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Barry Morse has Died
February 5, 2008 3:27 AM   Subscribe

Barry Morse - an actor with an extremely rich and varied career, popular in many roles but iconic as the (original) pursuer of Dr Richard Kimble in the (original) tv series The Fugitive, and memorable to Sci Fi fans as Professor Victor Bergman in Space: 1999, has passed on. He was 89.

Morse's devotion to the works of George Bernard Shaw was legendary: he served as artistic director of the Shaw Festival of Canada for its 1966 season, and revived the festival itself. After his return in 1976 to life in London, Morse became vice-president and eventually president of the Shaw Society.
posted by Henry C. Mabuse (11 comments total)

 
God, I loved The Fugitive when I was a kid. I envied the character: he was always traveling, always meeting new people, then moving on! I found it very romantic, very exciting. I remember once saying to my dad, "when I grow up, I wanna be a fugitive"! And I remember him laughing.
posted by flapjax at midnite at 3:43 AM on February 5, 2008 [1 favorite]


I read elsewhere he was 90
posted by A189Nut at 4:45 AM on February 5, 2008


Wow...nostalgia for Space:1999, which I loved back in the 70s. RIP, Barry.
posted by davidmsc at 4:51 AM on February 5, 2008


More Space:1999 nostalgia here. For some reason the gentle wisdom of the Victor Bergman character resonated with me, although as an early teen I didn't realize it; he made a nice foil to the more standard-issue adventure-show sort of characters.
posted by pax digita at 5:24 AM on February 5, 2008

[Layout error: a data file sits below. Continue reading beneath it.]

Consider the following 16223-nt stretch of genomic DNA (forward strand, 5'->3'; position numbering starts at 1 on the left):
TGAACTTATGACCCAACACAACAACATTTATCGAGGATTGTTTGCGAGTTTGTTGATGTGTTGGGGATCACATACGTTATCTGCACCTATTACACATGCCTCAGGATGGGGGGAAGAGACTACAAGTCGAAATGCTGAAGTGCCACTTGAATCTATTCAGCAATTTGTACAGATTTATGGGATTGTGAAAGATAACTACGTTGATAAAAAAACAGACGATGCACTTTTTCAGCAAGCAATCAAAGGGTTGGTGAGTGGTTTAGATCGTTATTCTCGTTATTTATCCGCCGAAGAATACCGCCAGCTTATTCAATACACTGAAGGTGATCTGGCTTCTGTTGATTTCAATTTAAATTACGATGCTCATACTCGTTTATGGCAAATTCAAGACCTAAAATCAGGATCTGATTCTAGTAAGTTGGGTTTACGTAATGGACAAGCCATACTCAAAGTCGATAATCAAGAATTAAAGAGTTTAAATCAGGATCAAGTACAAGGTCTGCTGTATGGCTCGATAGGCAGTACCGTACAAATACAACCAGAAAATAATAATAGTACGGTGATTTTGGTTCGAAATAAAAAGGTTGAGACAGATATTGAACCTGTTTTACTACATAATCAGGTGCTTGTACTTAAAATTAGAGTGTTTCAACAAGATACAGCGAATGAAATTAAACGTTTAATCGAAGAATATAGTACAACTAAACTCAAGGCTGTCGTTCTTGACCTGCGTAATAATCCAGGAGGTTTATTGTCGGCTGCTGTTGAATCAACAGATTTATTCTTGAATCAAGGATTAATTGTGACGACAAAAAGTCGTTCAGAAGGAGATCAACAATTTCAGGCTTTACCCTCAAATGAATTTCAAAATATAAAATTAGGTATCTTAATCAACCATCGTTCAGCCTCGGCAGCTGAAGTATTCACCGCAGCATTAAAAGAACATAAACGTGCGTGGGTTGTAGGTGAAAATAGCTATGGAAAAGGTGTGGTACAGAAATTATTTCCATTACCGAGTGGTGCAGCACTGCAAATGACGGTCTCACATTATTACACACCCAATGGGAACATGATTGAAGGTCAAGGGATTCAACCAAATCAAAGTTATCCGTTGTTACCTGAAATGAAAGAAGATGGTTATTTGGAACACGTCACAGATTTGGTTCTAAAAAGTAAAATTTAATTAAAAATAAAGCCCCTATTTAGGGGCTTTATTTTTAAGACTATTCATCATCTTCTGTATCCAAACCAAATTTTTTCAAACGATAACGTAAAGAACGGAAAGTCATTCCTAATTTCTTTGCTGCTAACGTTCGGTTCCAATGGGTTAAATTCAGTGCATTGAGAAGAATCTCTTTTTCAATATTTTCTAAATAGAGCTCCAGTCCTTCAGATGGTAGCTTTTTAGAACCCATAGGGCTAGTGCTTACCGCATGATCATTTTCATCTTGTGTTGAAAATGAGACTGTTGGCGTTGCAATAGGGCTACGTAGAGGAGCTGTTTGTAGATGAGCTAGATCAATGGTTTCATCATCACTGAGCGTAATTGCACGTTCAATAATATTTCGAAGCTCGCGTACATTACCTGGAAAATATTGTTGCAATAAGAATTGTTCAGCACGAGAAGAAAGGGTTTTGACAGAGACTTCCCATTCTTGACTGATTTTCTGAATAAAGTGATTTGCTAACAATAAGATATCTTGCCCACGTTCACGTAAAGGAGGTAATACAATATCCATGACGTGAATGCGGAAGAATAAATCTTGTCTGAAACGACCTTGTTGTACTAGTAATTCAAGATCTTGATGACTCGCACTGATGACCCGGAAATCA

Lt. Girard seemed so much more a worthy pursuer than Tommy Lee Jones' marshall in the movie version.

Also, thinking of The Fugitive reminds me how much I miss the old A&E, back before it became All Reality, All the Time.
posted by evilcolonel at 7:04 AM on February 5, 2008


.
posted by Smart Dalek at 7:28 AM on February 5, 2008


.-. .. .--.
posted by vbfg at 8:23 AM on February 5, 2008


I remember it being '77 or '78 and wanting ANYTHING Star Wars for Christmas. I'm not sure if there was a Star Wars toy shortage, or if my wish list got truncated to "anything spacey" by my mom, but on Christmas day I opened my present, expecting Darth Vader, Han Solo, or a stormtrooper and got this.

Yup. A middle aged, balding man with sideburns of doom decked out in a brown jump suit. His 'laser' looked like a freakin' staple gun which I suppose would come in handy for stapling together all the research reports and stuff that he did on Moonbase Alpha.

It wasn't till much later that I thought it was the coolest 'action' figure ever made.

From the NY Times obit:
He appeared in so many Canadian television productions, Mr. Wood said, that “a critic back in the ’50s called him the test pattern for the CBC.”
Heh.
posted by mazola at 9:02 AM on February 5, 2008


So sad. I'll miss him.

Even as a kid, I wondered how it was that the hugely gigantic futuristic computer system that they had on Moonbase Alpha (a) communicated its results by tape, even though it had a voice interface; and (b) apparently couldn't out-think a middle-aged professor, which meant that in the middle of some tense situation they would have to turn to Bergman to ask him a question, at which point the camera would zoom in, he would purse his lips and have a great big think and eventually say, "I don't know John."
posted by googly at 9:49 AM on February 5, 2008


Communicated results on tape -more like toilet paper if I recall
posted by A189Nut at 11:50 AM on February 5, 2008


I don't think I ever saw Space 1999, but I do remember, in December 1982, going with my grade 6 class in London Ontario to see A Christmas Carol with Barry Morse playing Scrooge. It was a big deal for us; especially to have a real famous actor there onstage.
.
posted by Flashman at 4:59 PM on February 5, 2008


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